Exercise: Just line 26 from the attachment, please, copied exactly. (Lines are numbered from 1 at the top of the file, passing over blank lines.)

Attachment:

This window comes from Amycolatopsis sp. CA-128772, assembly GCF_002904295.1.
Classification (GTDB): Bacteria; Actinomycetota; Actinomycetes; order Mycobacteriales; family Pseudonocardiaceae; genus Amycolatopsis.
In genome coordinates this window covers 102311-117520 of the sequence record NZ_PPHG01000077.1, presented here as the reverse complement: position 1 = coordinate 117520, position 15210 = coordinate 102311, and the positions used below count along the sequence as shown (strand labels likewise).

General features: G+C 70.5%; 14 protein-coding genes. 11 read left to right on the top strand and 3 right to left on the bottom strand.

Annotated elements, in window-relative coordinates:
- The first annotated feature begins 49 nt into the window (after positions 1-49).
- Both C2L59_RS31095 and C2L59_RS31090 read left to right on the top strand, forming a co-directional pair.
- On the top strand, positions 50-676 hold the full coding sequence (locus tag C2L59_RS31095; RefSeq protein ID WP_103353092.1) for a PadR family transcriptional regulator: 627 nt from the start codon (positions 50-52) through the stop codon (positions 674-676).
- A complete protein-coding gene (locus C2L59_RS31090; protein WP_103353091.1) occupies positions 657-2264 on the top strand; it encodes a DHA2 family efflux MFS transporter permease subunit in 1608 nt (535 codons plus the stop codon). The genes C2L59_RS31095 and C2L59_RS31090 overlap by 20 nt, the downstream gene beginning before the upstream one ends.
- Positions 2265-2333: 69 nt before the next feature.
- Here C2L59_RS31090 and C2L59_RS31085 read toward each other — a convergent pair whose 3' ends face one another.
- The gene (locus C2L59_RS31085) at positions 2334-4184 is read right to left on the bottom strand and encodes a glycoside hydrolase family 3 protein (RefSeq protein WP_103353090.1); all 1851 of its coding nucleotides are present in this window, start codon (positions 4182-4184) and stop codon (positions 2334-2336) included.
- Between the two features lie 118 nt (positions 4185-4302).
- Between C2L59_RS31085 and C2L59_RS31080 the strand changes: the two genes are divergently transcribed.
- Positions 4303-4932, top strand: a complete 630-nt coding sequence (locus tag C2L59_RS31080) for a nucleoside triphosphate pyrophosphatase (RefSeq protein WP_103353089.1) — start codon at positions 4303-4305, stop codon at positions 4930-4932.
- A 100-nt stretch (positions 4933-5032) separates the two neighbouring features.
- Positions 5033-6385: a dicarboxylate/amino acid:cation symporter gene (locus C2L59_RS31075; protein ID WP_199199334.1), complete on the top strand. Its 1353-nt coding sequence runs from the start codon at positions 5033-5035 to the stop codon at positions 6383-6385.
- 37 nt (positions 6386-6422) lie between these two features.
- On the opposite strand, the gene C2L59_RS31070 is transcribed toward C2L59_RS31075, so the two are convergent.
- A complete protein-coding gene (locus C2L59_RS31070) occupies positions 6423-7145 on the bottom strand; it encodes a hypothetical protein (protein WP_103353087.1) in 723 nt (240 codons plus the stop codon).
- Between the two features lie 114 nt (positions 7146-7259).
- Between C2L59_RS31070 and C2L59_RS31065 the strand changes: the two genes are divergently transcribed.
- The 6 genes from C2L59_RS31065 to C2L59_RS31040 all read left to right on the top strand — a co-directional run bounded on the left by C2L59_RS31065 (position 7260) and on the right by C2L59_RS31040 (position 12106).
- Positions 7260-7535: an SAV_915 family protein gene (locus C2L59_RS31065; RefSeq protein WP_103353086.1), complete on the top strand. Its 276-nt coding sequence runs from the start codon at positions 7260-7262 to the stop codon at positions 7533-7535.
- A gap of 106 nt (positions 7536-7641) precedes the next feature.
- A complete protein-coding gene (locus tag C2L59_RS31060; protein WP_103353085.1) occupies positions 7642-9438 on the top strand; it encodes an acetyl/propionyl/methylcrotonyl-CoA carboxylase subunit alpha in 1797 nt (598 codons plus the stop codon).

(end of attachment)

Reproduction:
- A complete protein-coding gene (locus tag C2L59_RS31060; protein WP_103353085.1) occupies positions 7642-9438 on the top strand; it encodes an acetyl/propionyl/methylcrotonyl-CoA carboxylase subunit alpha in 1797 nt (598 codons plus the stop codon).